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TO CUR WITH LOVE

CUDDLES IS DEAD, BUT THE PICKETING AT THE VET'S OFFICE CONTINUES.

Grief and guilt are also a problem, he admits. Counseling, however, is out of the question, despite the fact that local veterinarians offer such sessions for free.

"For me, it's a personal thing, like religion," says Jerry. "My relationship with Cuddles is very, very personal. I don't want to share it with others."

He acknowledges that the picketing makes their private turmoil public.
"Yes, it's a constant reminder," Jerry says. "But as long as we feel like doing it, we might be doing it twenty years from now. Everything we've done has been deliberate and thought out--the consequences, too."

What do they want? The Franciscos outline vague notions about the clinic's employees being more sensitive and caring. "We're not in it for the money, although I'm sure a lot of people would say that. We wanted to help other animals at the clinic," says Betty, an office manager when she isn't picketing with her husband. "We're not after revenge. Hopefully, we'll have the clinic think about this. And people with pets will learn to ask questions and demand answers."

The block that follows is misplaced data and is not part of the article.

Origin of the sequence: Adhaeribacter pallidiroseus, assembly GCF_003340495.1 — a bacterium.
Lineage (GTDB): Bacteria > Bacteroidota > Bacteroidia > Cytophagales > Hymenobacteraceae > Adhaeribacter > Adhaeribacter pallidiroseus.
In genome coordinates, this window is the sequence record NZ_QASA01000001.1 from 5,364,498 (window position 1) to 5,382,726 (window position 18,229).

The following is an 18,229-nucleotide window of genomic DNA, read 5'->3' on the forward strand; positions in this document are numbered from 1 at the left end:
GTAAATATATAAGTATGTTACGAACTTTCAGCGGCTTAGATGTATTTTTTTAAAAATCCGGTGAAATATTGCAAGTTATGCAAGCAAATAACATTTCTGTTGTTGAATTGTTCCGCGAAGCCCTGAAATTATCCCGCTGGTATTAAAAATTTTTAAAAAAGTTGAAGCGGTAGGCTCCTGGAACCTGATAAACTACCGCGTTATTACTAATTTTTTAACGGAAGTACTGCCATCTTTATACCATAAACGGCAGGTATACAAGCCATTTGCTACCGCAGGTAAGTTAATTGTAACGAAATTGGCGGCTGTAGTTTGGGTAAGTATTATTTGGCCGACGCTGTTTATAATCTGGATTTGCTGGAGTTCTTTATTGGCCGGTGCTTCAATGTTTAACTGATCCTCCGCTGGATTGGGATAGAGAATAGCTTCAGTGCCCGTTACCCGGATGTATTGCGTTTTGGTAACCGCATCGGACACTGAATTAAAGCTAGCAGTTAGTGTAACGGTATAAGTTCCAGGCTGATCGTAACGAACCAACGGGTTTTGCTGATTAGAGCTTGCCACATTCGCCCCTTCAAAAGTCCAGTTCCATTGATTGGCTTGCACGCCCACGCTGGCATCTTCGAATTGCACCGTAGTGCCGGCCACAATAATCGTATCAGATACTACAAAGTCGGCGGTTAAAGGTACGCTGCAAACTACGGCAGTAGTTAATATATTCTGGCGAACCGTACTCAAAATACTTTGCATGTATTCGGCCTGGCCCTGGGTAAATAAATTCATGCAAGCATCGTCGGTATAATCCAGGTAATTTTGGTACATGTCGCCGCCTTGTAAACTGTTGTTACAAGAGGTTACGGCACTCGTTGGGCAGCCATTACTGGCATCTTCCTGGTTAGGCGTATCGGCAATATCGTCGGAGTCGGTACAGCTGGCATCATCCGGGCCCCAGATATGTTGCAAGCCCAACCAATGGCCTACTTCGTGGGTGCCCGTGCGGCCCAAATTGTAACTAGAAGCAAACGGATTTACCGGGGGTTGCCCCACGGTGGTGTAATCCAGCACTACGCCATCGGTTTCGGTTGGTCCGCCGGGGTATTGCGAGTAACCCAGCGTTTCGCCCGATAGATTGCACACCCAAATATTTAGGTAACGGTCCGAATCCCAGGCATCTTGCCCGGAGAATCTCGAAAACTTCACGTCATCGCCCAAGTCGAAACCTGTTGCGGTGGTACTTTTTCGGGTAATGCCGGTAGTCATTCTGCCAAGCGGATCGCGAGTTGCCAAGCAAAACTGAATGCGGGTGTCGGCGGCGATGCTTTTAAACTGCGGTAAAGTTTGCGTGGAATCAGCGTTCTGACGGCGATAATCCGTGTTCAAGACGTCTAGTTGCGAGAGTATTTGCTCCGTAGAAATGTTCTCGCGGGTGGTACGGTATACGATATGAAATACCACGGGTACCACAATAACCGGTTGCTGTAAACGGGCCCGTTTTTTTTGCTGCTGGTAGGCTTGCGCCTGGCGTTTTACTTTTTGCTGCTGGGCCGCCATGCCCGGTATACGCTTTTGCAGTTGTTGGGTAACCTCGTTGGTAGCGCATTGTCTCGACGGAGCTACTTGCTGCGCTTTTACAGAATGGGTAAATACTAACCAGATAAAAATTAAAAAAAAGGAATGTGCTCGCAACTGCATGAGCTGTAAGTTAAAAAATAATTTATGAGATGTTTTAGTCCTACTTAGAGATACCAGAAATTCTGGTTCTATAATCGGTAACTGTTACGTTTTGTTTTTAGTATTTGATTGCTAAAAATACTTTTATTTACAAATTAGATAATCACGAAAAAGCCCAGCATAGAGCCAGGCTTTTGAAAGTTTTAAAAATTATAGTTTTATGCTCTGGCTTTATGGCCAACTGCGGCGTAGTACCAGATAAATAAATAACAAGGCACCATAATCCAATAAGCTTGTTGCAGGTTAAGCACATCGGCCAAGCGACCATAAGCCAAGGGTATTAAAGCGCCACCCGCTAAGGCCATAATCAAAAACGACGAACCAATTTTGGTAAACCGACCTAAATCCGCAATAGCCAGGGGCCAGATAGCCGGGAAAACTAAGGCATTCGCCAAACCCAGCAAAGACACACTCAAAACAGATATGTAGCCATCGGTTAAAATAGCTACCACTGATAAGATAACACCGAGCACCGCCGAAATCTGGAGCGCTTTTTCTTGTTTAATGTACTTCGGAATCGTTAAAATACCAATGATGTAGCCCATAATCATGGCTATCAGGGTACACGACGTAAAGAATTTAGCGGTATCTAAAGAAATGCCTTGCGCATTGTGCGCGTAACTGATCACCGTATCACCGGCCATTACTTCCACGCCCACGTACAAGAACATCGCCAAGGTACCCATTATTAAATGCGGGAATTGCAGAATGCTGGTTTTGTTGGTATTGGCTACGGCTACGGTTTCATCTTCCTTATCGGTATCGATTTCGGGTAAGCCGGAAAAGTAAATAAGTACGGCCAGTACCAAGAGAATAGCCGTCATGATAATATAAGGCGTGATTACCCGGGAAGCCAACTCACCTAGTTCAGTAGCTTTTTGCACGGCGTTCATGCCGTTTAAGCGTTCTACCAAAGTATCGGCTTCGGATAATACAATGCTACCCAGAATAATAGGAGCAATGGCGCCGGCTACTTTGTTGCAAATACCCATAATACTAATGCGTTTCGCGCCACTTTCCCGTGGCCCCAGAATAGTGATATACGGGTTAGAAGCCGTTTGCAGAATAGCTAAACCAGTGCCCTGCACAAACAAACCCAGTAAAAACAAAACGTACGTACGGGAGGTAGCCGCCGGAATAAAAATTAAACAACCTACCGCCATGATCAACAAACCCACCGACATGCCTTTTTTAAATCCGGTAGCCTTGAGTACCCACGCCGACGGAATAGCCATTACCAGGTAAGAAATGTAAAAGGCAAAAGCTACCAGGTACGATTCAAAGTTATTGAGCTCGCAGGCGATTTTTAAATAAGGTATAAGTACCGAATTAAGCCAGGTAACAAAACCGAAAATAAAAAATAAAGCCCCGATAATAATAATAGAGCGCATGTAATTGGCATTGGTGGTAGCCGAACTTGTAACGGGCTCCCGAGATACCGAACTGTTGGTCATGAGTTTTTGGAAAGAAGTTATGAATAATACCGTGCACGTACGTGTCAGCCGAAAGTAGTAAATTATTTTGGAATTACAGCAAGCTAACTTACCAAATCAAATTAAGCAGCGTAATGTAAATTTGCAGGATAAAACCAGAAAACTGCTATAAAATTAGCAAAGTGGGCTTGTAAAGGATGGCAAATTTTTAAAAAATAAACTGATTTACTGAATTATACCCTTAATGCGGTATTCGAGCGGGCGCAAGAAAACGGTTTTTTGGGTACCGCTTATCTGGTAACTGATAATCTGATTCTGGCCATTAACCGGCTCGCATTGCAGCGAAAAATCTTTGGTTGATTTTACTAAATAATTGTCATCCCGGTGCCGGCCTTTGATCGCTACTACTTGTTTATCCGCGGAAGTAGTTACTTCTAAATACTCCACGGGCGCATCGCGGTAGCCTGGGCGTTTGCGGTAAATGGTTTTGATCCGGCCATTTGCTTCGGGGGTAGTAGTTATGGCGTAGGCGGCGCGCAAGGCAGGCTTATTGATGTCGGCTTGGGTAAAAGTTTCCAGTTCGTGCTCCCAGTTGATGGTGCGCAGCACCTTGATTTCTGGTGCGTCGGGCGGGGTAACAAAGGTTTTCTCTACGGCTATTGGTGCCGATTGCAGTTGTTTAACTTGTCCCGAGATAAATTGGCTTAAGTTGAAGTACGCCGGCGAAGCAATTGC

But something sharp and dangerous clearly is sticking into Jerry's heart. His letter to Cuddles has a finality that is unsettling. In it, he vows, "We will not let you down. We will be with you in your new world. Be patient, you lil ole sweet mutt. We will be with you in just a little while. In just a minute."

"Are we fanatics?" asks Jerry. "Well, maybe. But I think if you love something, you can't be a fanatic. What's the worst thing that can happen to us? It already has. Cuddles has died. My wife and I are stubborn. We can roll over and play dead, or we can pay the price.

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